One factor that has retarded the growth of LED lighting is the initial bulb replacement cost. For most of the time the technology has been in existence, LED light bulbs have sold at a substantial multiple of the cost of an equivalent incandescent bulb, creating both a psychological and economic barrier to conversion. However, a recent market study indicates that the emergence of cost-competitive LEDs is causing a paradigm shift in the industry. Sales of LEDs that outpace incandescent bulbs in North America are expected to soon completely eliminate incandescent bulbs.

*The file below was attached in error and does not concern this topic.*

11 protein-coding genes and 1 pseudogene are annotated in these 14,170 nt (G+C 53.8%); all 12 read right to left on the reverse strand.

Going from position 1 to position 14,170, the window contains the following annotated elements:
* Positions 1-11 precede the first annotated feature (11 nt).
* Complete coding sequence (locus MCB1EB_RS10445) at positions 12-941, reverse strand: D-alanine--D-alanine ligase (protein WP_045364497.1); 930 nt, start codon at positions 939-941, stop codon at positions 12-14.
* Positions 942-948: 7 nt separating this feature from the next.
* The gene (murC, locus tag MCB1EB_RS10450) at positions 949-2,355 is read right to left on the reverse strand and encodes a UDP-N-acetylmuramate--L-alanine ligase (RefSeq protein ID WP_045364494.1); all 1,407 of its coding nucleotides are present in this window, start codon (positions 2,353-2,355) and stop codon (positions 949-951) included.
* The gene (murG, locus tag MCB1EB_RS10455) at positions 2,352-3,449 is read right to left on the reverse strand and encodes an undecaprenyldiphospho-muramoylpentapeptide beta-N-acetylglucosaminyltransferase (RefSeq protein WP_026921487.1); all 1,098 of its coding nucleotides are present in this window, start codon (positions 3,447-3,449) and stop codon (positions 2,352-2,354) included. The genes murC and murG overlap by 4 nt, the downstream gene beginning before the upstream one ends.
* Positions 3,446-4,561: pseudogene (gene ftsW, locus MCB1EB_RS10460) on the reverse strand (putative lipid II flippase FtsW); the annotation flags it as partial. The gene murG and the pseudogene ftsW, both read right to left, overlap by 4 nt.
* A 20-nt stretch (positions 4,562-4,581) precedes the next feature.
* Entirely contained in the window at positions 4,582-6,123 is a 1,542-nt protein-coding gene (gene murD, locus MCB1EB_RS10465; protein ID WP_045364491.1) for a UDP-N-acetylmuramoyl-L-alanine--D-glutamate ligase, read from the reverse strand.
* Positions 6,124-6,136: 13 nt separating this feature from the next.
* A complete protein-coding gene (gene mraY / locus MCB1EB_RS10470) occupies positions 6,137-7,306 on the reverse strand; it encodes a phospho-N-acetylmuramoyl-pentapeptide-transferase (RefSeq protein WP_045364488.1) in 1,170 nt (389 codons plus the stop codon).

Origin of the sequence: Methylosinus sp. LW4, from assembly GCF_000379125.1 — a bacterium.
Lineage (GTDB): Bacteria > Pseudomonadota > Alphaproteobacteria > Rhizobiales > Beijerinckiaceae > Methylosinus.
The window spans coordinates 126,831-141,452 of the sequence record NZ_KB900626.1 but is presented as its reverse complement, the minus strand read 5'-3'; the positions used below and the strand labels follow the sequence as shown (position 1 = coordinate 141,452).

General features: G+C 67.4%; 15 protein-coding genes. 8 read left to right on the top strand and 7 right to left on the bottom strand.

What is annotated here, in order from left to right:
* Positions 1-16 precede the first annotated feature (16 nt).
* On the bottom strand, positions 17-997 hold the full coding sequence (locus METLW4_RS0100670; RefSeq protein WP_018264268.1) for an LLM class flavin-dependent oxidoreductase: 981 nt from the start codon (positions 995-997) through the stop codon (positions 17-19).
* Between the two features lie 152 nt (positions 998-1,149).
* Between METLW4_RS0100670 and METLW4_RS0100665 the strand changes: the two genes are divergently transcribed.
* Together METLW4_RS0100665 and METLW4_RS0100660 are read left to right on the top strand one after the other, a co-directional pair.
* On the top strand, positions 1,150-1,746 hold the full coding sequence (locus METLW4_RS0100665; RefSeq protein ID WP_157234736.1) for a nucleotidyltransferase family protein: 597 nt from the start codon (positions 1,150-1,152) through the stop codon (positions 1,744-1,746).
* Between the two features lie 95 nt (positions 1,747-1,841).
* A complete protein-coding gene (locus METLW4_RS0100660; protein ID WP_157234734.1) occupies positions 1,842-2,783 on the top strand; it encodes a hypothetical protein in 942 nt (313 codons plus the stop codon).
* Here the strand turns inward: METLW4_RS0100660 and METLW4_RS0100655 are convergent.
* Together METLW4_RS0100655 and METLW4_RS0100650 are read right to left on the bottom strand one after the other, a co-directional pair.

Further impetus to widespread U.S. conversion is coming from a push in the industry to obtain certification from the U.S. Environmental Protection Agency and US-based nonprofit DesignLights Consortium. Companies that receive certification from these organizations are expected to be eligible for subsidies from local utilities providers, just as is the case with solar panels today.
For businesses already using LED lighting, it has been a competitive advantage, and for those who are not, it will soon be a competitive necessity. Moreover, it holds out the prospect of significantly reducing U.S. total energy consumption, which would help preserve natural resources, protect the environment, and stimulate the overall economy.